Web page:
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Chapman running from the police


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#1 The Runner

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Posted 25 June 2002 - 05:56

Talking of TV coverage on another thread.

I remember before the start of the Dutch Grand Prix, either in 1964 or 1965, Colin Chapman had a run in with officialdom on the starting grid, I remember Raymond Baxter's surprise at what was going on, and the camera following Colin trying to get away from the boys in blue.
But I wish I knew what went on that day, does anyone else remember this? And does anyone else know what actually it was that occured.

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#2 Buford

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Posted 25 June 2002 - 05:59

Oh I thought this was going to be about Chapman not really dying but actually living in Argentina under an assumed name due to his involvement in the Delorean scandal.

#3 Doug Nye

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Posted 25 June 2002 - 08:18

I remember the police having hold of Chapman's legs on one side of the pit counter and Dick Scammell and the other Lotus mechanics having hold of him round the neck and arms and a rare tug of war erupting with Chapman roaring, in between strangled gasps "Come on Lads - get the Bastards off me - Come ONNNN!!!". He loved his ocasional role as leader of the hardest gang in town...the biggest risk-takers, the noisiest revellers, the most practical of practical jokers. And taking on the detested Dutch or Italian or French police would really have got the adrenalin racing.

DCN

#4 BRG

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Posted 25 June 2002 - 11:47

Originally posted by Buford
Chapman not really dying but actually living in Argentina under an assumed name

Tell me more! I'm a sucker for a good conspiracy theory!

#5 Vitesse2

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Posted 25 June 2002 - 12:10

Originally posted by BRG
Tell me more! I'm a sucker for a good conspiracy theory!


The way I heard it he was living in the Brazilian jungle with Ronnie Peterson, Elvis Presley and Marilyn Monroe ....

Runner - it was 1965. The Motor Sport report doesn't say why Chapman was in bother, only that he was "involved in a punch-up with the Dutch police" - he was arrested after the race for allegedly assaulting a policeman. Probably the usual "not carrying the correct pass", which Clark fell foul of at the same race two years earlier.

#6 Buford

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Posted 25 June 2002 - 12:42

Originally posted by BRG
Tell me more! I'm a sucker for a good conspiracy theory!


Some people say he was going to get indicted or whatever it is called in GB in the Delorlean scandal where GB thought some of the money they poured into it had been stolen. So the story goes he went to Argentina to hide out and they faked his mysterious, sudden, and unexpected death. This was somewhat reinforced when Jackie Stewart or somebody said they had seen Chapman's wife in Buenos Aires and that was very strange because she hated to travel.

#7 racer69

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Posted 25 June 2002 - 13:20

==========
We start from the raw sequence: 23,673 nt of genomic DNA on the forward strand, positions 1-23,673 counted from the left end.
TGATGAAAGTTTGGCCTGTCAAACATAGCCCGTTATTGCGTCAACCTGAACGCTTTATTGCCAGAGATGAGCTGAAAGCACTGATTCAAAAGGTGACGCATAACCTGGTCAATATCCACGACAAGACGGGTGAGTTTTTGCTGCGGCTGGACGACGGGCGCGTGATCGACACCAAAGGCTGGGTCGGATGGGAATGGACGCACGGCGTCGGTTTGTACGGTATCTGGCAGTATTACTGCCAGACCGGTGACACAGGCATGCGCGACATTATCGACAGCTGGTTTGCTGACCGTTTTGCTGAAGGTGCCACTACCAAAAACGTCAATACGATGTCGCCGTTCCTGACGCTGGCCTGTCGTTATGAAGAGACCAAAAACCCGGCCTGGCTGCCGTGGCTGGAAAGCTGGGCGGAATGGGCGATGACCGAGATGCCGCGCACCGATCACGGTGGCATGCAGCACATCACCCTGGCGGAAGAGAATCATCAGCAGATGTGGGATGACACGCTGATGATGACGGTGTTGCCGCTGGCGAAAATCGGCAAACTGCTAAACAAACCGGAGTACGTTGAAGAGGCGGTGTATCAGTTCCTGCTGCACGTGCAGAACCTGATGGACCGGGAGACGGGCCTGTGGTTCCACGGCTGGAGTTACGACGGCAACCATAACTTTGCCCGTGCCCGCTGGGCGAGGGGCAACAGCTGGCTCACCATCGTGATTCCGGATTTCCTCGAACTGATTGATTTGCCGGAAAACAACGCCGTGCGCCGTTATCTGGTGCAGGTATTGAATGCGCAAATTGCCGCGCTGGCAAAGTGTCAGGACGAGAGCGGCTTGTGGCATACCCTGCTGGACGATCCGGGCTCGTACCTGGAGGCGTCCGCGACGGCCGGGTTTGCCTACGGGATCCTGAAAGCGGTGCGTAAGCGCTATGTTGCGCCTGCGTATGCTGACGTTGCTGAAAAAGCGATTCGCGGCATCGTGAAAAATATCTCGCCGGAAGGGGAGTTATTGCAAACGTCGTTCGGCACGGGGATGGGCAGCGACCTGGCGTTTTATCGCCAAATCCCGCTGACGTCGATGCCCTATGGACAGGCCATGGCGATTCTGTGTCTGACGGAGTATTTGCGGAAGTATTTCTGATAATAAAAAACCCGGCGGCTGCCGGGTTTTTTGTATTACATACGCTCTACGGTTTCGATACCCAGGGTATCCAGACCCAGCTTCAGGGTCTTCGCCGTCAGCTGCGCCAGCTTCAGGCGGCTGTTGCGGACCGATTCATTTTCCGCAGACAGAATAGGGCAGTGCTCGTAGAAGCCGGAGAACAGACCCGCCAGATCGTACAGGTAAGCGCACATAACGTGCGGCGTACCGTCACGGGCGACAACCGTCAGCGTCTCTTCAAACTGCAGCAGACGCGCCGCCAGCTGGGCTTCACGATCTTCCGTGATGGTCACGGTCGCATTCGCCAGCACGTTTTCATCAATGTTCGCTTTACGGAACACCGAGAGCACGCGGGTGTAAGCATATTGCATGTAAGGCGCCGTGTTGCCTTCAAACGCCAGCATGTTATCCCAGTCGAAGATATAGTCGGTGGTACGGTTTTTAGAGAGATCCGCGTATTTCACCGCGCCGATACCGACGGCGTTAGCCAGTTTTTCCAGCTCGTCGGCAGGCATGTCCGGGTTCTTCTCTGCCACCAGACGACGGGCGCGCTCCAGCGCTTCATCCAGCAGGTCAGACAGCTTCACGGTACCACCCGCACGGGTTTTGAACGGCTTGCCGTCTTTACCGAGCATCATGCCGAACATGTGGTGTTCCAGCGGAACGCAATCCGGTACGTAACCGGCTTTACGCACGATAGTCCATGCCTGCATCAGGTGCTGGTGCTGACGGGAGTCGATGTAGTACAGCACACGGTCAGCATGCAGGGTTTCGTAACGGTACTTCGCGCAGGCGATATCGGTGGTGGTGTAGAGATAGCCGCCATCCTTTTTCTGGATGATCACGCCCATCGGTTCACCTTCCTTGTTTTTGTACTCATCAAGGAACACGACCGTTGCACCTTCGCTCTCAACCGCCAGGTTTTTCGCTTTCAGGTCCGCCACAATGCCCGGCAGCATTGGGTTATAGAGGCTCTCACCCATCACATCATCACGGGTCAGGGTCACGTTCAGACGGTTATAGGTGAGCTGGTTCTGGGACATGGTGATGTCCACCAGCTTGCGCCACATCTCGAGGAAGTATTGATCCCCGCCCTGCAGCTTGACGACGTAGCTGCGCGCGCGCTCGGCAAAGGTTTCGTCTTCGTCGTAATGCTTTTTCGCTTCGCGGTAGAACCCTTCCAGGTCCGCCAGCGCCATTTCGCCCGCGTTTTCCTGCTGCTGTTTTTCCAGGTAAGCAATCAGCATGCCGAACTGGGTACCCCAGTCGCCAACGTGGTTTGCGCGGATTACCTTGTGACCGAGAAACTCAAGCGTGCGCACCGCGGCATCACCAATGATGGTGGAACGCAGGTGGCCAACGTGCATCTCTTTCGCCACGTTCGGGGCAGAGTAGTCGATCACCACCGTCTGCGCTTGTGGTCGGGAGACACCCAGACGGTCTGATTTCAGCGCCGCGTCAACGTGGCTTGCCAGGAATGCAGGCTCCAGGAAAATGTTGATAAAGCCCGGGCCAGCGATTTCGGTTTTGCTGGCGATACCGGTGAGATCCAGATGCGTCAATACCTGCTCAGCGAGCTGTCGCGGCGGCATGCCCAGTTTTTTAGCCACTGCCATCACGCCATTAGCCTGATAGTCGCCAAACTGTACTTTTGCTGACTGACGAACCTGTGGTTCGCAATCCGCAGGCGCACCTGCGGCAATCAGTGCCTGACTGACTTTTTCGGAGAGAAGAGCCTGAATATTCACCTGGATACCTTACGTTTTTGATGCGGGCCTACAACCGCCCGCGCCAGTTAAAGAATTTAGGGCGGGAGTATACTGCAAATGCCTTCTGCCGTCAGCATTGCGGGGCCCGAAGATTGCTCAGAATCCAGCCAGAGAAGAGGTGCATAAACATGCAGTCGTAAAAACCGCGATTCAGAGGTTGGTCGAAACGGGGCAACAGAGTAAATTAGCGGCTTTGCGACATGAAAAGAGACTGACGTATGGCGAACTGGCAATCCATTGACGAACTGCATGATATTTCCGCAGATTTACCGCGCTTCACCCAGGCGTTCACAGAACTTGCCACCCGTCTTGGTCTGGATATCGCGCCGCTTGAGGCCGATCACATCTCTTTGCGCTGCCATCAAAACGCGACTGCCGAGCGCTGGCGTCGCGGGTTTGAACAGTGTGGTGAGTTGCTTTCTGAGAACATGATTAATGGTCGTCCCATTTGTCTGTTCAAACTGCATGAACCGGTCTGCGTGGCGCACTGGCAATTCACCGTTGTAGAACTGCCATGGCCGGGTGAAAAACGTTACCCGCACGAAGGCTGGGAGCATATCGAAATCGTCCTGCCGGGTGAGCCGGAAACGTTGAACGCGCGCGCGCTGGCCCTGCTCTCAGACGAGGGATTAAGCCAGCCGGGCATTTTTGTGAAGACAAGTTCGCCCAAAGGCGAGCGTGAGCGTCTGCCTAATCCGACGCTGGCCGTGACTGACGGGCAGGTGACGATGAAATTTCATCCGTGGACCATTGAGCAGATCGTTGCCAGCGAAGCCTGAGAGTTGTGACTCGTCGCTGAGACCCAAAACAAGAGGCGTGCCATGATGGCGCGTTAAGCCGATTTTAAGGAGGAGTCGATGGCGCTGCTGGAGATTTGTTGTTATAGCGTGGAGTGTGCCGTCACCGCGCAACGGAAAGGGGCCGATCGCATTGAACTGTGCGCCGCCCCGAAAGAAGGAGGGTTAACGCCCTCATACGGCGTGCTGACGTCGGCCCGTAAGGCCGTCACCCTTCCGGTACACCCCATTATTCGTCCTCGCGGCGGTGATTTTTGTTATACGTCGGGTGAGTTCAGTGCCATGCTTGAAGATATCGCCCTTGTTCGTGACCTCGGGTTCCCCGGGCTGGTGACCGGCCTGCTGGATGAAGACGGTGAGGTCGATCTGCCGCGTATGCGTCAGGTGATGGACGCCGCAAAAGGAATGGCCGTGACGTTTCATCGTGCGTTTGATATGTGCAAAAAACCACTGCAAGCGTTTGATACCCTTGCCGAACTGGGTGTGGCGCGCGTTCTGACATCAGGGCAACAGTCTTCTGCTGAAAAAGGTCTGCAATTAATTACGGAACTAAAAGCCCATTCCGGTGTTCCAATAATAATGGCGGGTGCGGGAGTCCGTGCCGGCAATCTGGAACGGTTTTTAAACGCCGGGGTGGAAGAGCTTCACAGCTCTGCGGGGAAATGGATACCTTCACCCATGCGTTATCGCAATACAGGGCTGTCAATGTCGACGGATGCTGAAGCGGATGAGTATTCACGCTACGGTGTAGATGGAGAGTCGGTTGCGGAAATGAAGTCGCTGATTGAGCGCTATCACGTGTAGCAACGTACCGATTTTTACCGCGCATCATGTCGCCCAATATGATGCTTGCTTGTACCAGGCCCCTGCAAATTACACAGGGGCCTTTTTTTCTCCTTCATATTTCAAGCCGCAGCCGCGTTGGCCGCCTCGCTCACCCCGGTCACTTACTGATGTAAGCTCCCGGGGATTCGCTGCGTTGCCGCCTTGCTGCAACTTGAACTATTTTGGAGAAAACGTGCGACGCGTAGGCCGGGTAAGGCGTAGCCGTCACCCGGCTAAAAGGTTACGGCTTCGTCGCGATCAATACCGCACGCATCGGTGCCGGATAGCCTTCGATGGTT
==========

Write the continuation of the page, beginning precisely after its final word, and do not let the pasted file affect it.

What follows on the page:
There was an artical in Motor Racing Australia a few years back on the Chapman/DeLorean affair, i'll try and dig it out and post some of what was in the story, if i remember correctly was full of stories about what different sources reckoned had happened.

#8 Ray Bell

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Posted 25 June 2002 - 13:33

Wasn't that an article that was published overseas anyway?

From memory it was a bit non-committal about the whole thing.

#9 Pete Stowe

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Posted 25 June 2002 - 20:13

The Dutch GP story according to Crombac in his Chapman biography was that Colin had his official armband attached to his belt rather than round his arm. An auxiliary policeman clearing the track at the start didn't see any armband, grabbed Chapman and tried to force him over the guardrail. So Colin floored him with a left hook to the jaw. Then after the race a large contingent of police arrived at the Lotus pit and tried to arrest him.
Chapman spent the night in jail, appeared in court, where the lawyer engaged for his defence got him aquitted.

Originally posted by BRG
Tell me more! I'm a sucker for a good conspiracy theory!


As I heard it from one of the mechanics on Senna's Lotus, it was Brazil, near his old chum R. Biggs Esq.

#10 Roger Clark

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Posted 27 June 2002 - 21:35

Posted Image

Autosport July 30 1965.

I should point out that the picture is not strictly accurate. It shows the 32-valve version of the Lotus-Climax, but Clark drove a flat-crank 16-valve version, following practice problems with the more powerful car.

#11 Doug Nye

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Posted 27 June 2002 - 22:19

I really have very little patience with all this 'Chapman's alive and well and having a bronzie on Copacabana beach' umbala. Colin died. He ceased to be. He was not as far as I recall cremated. There was a body. It was placed with due dignity in a coffin. And it was buried. And his wife, and his daughters, and his son and all his people grieved for him. And he's there still under six feet of good soil. And while it's nice to swop yarns about what might have been and that he might still be propping up a bar somewhere, not yet down to the last of his embezzled funds...just don't take this nause at all seriously... If he'd still been around he would never, ever, have been able to keep quiet and not INTERFERE.